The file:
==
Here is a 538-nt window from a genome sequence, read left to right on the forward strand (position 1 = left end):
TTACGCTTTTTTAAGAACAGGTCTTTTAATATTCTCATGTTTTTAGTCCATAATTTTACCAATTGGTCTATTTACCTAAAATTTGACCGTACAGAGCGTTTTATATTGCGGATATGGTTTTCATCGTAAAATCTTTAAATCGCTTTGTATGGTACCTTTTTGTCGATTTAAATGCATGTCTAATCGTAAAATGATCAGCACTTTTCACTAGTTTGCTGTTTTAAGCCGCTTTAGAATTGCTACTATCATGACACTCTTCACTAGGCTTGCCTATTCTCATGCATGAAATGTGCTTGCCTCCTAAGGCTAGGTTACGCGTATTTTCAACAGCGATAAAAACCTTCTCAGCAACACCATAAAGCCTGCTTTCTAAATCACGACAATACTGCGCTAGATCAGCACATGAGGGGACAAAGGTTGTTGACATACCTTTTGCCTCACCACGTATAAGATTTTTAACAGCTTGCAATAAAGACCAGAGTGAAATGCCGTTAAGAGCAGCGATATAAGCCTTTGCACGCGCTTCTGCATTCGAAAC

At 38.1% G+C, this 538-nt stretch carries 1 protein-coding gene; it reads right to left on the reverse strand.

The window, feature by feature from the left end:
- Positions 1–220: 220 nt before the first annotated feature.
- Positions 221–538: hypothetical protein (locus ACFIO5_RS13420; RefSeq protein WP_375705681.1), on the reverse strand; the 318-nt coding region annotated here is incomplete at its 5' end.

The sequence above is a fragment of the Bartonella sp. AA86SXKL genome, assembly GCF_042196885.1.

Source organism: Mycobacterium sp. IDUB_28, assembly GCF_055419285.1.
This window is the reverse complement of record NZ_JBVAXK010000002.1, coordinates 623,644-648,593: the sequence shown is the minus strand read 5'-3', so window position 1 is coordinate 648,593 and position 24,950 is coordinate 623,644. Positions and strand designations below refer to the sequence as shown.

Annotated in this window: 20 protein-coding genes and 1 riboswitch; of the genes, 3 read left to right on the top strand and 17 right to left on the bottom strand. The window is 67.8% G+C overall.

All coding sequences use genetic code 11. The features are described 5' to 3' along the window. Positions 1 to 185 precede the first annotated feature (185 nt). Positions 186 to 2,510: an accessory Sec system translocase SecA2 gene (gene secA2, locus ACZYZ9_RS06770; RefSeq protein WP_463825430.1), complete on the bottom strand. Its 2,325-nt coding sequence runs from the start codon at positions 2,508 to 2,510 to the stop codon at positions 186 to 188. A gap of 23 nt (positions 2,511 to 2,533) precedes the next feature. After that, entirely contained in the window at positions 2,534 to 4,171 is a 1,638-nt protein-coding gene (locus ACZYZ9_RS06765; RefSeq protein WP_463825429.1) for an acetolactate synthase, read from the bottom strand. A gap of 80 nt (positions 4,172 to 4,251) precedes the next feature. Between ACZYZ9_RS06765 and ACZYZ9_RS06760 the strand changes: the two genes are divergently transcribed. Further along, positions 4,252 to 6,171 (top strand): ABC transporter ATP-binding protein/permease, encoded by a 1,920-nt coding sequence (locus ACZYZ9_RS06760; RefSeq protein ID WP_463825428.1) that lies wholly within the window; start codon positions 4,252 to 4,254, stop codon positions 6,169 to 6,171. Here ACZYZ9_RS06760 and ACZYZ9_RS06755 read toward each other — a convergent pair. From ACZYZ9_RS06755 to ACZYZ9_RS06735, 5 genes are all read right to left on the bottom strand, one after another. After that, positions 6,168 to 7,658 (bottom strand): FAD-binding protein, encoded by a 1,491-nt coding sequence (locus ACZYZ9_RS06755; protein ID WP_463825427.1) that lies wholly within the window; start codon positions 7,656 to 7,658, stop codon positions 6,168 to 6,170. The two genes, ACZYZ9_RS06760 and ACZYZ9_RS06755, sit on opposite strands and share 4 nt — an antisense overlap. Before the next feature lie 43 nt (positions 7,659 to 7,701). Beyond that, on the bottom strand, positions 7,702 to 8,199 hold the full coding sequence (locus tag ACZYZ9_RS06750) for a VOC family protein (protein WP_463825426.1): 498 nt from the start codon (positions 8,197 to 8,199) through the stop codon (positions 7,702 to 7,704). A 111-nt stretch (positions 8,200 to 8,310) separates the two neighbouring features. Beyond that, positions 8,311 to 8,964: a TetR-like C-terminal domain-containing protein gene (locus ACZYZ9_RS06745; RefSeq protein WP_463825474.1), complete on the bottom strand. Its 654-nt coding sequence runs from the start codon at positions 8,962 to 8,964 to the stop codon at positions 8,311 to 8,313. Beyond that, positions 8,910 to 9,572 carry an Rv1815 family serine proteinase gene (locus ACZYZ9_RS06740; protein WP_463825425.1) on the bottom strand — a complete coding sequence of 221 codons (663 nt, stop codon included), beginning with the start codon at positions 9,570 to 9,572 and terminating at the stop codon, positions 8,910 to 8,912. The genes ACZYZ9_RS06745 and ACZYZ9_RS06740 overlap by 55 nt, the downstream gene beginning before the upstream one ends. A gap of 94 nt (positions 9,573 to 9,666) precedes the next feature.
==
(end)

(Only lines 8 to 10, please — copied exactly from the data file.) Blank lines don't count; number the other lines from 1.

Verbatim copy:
Source organism: Mycobacterium sp. IDUB_28, assembly GCF_055419285.1.
This window is the reverse complement of record NZ_JBVAXK010000002.1, coordinates 623,644-648,593: the sequence shown is the minus strand read 5'-3', so window position 1 is coordinate 648,593 and position 24,950 is coordinate 623,644. Positions and strand designations below refer to the sequence as shown.

Annotated in this window: 20 protein-coding genes and 1 riboswitch; of the genes, 3 read left to right on the top strand and 17 right to left on the bottom strand. The window is 67.8% G+C overall.